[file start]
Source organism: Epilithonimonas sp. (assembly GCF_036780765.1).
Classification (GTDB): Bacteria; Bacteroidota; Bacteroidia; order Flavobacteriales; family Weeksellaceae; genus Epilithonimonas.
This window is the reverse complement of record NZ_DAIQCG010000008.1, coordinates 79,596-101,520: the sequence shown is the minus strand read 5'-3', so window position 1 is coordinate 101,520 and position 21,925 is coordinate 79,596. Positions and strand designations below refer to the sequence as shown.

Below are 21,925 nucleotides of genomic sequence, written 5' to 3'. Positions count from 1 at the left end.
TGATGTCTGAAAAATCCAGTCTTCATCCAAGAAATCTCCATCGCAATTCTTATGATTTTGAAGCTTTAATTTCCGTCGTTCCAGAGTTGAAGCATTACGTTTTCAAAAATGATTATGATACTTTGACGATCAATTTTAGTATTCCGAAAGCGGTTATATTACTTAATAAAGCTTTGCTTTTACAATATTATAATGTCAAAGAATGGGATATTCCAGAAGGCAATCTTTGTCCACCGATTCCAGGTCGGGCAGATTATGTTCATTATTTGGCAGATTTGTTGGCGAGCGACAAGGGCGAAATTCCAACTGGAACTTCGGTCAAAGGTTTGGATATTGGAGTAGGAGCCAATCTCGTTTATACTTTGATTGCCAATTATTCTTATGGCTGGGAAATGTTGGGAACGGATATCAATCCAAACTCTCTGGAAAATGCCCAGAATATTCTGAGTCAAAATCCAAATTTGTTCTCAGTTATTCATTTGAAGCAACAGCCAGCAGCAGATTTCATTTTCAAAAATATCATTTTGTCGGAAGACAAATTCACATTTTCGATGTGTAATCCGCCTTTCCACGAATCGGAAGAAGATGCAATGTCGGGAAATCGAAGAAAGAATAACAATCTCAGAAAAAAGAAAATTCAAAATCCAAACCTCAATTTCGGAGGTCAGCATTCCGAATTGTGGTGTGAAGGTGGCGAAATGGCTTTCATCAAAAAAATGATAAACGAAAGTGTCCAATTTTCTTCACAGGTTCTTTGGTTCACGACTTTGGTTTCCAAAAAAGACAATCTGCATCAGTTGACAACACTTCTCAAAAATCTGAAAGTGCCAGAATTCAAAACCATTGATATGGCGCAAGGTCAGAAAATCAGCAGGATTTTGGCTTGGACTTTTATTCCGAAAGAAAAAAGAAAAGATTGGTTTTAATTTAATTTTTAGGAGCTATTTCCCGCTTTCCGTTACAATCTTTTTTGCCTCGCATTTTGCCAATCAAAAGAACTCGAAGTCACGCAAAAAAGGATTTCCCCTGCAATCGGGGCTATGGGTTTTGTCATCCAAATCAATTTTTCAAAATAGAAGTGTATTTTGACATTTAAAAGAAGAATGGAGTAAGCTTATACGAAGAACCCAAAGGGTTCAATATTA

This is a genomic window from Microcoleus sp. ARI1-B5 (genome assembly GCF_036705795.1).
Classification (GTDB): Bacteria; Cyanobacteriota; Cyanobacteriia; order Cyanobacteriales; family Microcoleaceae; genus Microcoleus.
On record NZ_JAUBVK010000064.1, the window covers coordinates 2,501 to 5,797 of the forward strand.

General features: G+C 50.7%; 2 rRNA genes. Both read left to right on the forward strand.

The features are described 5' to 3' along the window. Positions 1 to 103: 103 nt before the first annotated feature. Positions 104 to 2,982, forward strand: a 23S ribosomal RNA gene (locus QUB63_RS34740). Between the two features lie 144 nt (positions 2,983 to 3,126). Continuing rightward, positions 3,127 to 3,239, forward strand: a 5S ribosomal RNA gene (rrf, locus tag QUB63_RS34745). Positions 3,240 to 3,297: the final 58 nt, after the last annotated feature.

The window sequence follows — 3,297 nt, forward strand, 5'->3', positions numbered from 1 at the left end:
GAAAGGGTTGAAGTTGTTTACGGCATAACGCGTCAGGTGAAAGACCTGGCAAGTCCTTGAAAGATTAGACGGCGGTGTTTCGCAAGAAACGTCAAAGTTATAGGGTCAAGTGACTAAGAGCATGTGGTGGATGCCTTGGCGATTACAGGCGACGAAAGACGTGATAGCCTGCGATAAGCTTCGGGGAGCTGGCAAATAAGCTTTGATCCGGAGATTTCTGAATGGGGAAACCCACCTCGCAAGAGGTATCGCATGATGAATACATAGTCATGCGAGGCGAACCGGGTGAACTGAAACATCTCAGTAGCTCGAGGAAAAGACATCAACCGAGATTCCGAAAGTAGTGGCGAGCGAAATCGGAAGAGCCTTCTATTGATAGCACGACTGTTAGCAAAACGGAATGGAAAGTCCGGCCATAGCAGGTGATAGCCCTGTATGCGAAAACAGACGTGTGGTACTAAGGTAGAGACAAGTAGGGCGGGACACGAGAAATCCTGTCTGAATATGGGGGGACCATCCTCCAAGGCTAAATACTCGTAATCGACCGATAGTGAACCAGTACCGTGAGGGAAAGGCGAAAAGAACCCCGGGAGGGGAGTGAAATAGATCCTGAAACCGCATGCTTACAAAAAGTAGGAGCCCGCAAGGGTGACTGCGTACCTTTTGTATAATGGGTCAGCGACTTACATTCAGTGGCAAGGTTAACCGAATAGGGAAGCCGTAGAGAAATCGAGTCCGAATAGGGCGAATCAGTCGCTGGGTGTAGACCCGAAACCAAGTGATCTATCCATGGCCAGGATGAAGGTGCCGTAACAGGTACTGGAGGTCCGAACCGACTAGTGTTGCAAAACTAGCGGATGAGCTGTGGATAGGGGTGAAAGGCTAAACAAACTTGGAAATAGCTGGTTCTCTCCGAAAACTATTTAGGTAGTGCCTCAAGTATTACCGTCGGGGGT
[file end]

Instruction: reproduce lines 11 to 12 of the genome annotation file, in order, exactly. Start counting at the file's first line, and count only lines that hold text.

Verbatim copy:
The window sequence follows — 3,297 nt, forward strand, 5'->3', positions numbered from 1 at the left end:
GAAAGGGTTGAAGTTGTTTACGGCATAACGCGTCAGGTGAAAGACCTGGCAAGTCCTTGAAAGATTAGACGGCGGTGTTTCGCAAGAAACGTCAAAGTTATAGGGTCAAGTGACTAAGAGCATGTGGTGGATGCCTTGGCGATTACAGGCGACGAAAGACGTGATAGCCTGCGATAAGCTTCGGGGAGCTGGCAAATAAGCTTTGATCCGGAGATTTCTGAATGGGGAAACCCACCTCGCAAGAGGTATCGCATGATGAATACATAGTCATGCGAGGCGAACCGGGTGAACTGAAACATCTCAGTAGCTCGAGGAAAAGACATCAACCGAGATTCCGAAAGTAGTGGCGAGCGAAATCGGAAGAGCCTTCTATTGATAGCACGACTGTTAGCAAAACGGAATGGAAAGTCCGGCCATAGCAGGTGATAGCCCTGTATGCGAAAACAGACGTGTGGTACTAAGGTAGAGACAAGTAGGGCGGGACACGAGAAATCCTGTCTGAATATGGGGGGACCATCCTCCAAGGCTAAATACTCGTAATCGACCGATAGTGAACCAGTACCGTGAGGGAAAGGCGAAAAGAACCCCGGGAGGGGAGTGAAATAGATCCTGAAACCGCATGCTTACAAAAAGTAGGAGCCCGCAAGGGTGACTGCGTACCTTTTGTATAATGGGTCAGCGACTTACATTCAGTGGCAAGGTTAACCGAATAGGGAAGCCGTAGAGAAATCGAGTCCGAATAGGGCGAATCAGTCGCTGGGTGTAGACCCGAAACCAAGTGATCTATCCATGGCCAGGATGAAGGTGCCGTAACAGGTACTGGAGGTCCGAACCGACTAGTGTTGCAAAACTAGCGGATGAGCTGTGGATAGGGGTGAAAGGCTAAACAAACTTGGAAATAGCTGGTTCTCTCCGAAAACTATTTAGGTAGTGCCTCAAGTATTACCGTCGGGGGT